The prolonged miner’s strike in South Africa’s platinum sector has pushed up the price of the precious metal and is threatening to ruin the economy of the country. South Africa accounts for around 40 per cent of the global platinum output but with workers demanding higher pay production has stalled.
The dispute over wages began 18 weeks ago when miners demanded an increase in wages to 12 500 rands a month. Anglo American Platinum, Impala Platinum and Lonmin who own the mines, have offered to phase the increase in stages up to 2017, but their proposal has been dismissed by the Association of Mineworkers and Construction Union.
The strike is South Africa’s longest and costliest mining strike in history, costing the economy an estimated US$1.9bn in lost revenue. Mayor of Moses Kotane, Fetsang Mokati-Thebe told reporters the economy is deteriorating and a new budget has had to be revised to make sure basic services of water and street lighting are maintained.
With talks still to find a reasonable resolution, Nhlanhla Nene, South Africa’s finance minister raised concerns that the strike is threatening to push the continent’s most advanced economy into recession. The situation was described as “critical.”
Volatile platinum market
The platinum market has been particularly volatile since the strike broke out in January. Earlier this month prices were almost touching the US$1500 price point, but have since fallen to US$1450 an ounce, the same price they were before mineworkers downed tools.
Analysts say the market only kept an even keel because of the reserve stock which has been drip-fed through to dealers and cushioned prices. However, it is estimated the stockpile is running low and prices could rebound back to the US$1500 mark they were at last September.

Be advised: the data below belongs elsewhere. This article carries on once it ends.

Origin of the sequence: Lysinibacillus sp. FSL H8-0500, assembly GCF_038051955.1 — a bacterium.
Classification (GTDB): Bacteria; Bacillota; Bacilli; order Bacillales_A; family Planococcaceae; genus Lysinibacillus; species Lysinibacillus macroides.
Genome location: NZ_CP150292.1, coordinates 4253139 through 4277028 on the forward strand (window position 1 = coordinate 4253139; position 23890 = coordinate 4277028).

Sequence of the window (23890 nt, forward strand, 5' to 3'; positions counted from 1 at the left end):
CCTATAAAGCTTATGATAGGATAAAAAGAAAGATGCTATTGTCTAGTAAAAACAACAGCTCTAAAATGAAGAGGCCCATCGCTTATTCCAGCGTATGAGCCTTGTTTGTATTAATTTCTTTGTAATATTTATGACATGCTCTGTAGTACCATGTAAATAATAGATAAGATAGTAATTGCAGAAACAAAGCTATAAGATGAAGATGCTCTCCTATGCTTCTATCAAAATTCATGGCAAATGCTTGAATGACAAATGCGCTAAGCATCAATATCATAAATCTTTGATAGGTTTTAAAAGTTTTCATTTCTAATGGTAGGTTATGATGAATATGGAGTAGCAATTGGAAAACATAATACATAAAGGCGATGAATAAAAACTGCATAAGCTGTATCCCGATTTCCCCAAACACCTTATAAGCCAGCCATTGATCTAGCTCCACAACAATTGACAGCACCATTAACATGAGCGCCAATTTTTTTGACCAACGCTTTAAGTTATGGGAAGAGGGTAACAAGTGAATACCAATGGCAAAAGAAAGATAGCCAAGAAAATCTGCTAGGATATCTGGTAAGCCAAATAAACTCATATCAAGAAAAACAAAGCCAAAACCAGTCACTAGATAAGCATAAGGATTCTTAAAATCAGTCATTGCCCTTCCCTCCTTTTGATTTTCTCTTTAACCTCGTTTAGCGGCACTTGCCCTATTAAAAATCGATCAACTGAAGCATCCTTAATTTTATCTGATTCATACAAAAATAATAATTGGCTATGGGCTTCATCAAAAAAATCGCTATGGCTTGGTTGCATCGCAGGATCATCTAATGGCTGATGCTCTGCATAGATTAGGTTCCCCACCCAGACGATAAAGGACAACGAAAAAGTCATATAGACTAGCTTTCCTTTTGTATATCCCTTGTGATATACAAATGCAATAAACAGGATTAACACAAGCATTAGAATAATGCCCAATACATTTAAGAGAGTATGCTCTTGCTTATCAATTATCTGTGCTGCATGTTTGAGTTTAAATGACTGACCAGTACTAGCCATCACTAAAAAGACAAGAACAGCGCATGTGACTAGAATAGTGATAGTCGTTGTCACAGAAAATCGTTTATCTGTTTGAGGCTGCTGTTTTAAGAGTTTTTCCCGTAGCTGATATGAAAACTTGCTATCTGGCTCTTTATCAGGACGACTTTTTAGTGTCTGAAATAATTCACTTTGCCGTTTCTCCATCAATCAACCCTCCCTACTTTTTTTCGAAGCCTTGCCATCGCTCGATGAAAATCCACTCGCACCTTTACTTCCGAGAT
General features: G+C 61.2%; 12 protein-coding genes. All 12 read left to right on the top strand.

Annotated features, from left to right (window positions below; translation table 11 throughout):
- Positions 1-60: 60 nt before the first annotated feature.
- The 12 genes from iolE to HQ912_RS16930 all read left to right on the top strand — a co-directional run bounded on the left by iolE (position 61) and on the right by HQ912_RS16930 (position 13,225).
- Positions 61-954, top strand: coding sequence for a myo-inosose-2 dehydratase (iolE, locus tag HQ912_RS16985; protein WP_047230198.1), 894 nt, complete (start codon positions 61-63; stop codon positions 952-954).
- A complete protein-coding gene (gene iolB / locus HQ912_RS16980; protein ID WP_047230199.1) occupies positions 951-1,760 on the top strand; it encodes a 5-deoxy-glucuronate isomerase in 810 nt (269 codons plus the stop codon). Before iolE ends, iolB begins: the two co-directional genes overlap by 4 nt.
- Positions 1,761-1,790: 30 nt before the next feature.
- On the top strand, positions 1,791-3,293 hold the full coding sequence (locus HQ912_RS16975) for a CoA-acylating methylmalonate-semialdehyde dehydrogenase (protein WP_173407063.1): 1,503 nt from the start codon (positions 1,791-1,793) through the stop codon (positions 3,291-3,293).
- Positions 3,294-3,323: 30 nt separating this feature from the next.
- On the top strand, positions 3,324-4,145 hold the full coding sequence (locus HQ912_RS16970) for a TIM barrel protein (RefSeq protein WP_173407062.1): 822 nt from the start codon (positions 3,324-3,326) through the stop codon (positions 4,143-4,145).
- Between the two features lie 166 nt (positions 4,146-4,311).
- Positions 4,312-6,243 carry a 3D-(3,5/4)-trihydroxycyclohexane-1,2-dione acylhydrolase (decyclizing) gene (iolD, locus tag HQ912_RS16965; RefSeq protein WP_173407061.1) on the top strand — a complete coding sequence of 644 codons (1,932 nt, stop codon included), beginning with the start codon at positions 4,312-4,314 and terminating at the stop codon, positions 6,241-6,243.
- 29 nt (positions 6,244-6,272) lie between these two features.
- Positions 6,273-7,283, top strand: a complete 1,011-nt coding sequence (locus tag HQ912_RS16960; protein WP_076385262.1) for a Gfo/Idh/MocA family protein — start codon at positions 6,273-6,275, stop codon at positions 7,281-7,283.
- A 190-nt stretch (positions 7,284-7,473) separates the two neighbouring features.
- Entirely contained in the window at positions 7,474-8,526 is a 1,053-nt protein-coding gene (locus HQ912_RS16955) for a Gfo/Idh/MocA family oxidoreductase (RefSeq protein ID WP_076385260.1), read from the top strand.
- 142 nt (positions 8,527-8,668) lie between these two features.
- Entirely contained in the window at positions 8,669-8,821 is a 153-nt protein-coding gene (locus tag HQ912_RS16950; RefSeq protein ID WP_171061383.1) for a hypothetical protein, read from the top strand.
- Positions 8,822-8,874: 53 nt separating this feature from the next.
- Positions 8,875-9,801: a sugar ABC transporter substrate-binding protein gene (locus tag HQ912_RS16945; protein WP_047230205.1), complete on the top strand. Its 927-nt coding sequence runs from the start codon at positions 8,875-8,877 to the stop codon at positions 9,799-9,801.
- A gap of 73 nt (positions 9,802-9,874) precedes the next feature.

Platinum recorded its all-time high in 2008 when the precious metal tipped US$2,290 an ounce, and with prices expected to rise, market watchers say this is a good time to buy platinum. Once prices reach US$1500 an ounce the metal looks a less attractive investment.
The main consumers of platinum are car manufacturers in Europe and China which use the metal as a component in catalytic converters. Jewellers are another large buyer of platinum as an alternative to gold and silver, but neither industry is likely to drive prices higher.
However, analysts report the precious metal is becoming price sensitive given the drop in imports. Even if the strike ends this week, producers will need to ramp up output levels to satisfy demand. An estimated million ounces of the precious metal have been lost in production.
Given platinum prices are likely to rise sharply in the coming weeks, analysts say the time to invest in the precious metal now. To make sure you take advantage of the market head to coininvest.com today and cash in on low platinum prices and make a quick profit.